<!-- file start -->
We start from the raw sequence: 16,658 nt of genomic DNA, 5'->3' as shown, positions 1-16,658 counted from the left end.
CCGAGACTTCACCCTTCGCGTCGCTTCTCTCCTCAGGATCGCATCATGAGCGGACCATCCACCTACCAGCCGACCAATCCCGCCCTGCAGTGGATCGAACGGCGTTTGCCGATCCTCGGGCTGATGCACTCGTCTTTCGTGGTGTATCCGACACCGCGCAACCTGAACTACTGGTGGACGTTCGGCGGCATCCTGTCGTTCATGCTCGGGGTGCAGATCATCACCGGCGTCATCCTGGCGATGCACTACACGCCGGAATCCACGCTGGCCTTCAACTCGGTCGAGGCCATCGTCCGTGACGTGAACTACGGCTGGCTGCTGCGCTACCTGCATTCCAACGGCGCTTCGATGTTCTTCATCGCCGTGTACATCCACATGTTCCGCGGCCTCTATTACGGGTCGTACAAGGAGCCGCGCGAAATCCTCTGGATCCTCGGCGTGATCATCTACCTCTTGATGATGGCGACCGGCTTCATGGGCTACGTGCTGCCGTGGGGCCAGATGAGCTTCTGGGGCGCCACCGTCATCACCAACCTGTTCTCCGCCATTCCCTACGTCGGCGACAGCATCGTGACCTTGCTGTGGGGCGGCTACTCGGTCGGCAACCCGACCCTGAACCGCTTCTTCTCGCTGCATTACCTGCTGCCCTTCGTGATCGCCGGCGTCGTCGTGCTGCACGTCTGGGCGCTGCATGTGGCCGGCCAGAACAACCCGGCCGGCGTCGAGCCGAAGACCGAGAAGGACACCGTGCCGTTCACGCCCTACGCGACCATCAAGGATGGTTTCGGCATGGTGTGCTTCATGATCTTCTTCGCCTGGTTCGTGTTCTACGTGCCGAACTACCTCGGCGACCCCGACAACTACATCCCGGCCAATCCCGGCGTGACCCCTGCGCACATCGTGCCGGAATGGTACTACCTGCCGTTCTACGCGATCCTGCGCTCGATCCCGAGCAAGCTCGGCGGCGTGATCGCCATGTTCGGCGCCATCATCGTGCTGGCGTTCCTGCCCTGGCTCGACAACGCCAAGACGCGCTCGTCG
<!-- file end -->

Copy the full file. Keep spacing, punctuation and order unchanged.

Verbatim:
We start from the raw sequence: 16,658 nt of genomic DNA, 5'->3' as shown, positions 1-16,658 counted from the left end.
CCGAGACTTCACCCTTCGCGTCGCTTCTCTCCTCAGGATCGCATCATGAGCGGACCATCCACCTACCAGCCGACCAATCCCGCCCTGCAGTGGATCGAACGGCGTTTGCCGATCCTCGGGCTGATGCACTCGTCTTTCGTGGTGTATCCGACACCGCGCAACCTGAACTACTGGTGGACGTTCGGCGGCATCCTGTCGTTCATGCTCGGGGTGCAGATCATCACCGGCGTCATCCTGGCGATGCACTACACGCCGGAATCCACGCTGGCCTTCAACTCGGTCGAGGCCATCGTCCGTGACGTGAACTACGGCTGGCTGCTGCGCTACCTGCATTCCAACGGCGCTTCGATGTTCTTCATCGCCGTGTACATCCACATGTTCCGCGGCCTCTATTACGGGTCGTACAAGGAGCCGCGCGAAATCCTCTGGATCCTCGGCGTGATCATCTACCTCTTGATGATGGCGACCGGCTTCATGGGCTACGTGCTGCCGTGGGGCCAGATGAGCTTCTGGGGCGCCACCGTCATCACCAACCTGTTCTCCGCCATTCCCTACGTCGGCGACAGCATCGTGACCTTGCTGTGGGGCGGCTACTCGGTCGGCAACCCGACCCTGAACCGCTTCTTCTCGCTGCATTACCTGCTGCCCTTCGTGATCGCCGGCGTCGTCGTGCTGCACGTCTGGGCGCTGCATGTGGCCGGCCAGAACAACCCGGCCGGCGTCGAGCCGAAGACCGAGAAGGACACCGTGCCGTTCACGCCCTACGCGACCATCAAGGATGGTTTCGGCATGGTGTGCTTCATGATCTTCTTCGCCTGGTTCGTGTTCTACGTGCCGAACTACCTCGGCGACCCCGACAACTACATCCCGGCCAATCCCGGCGTGACCCCTGCGCACATCGTGCCGGAATGGTACTACCTGCCGTTCTACGCGATCCTGCGCTCGATCCCGAGCAAGCTCGGCGGCGTGATCGCCATGTTCGGCGCCATCATCGTGCTGGCGTTCCTGCCCTGGCTCGACAACGCCAAGACGCGCTCGTCG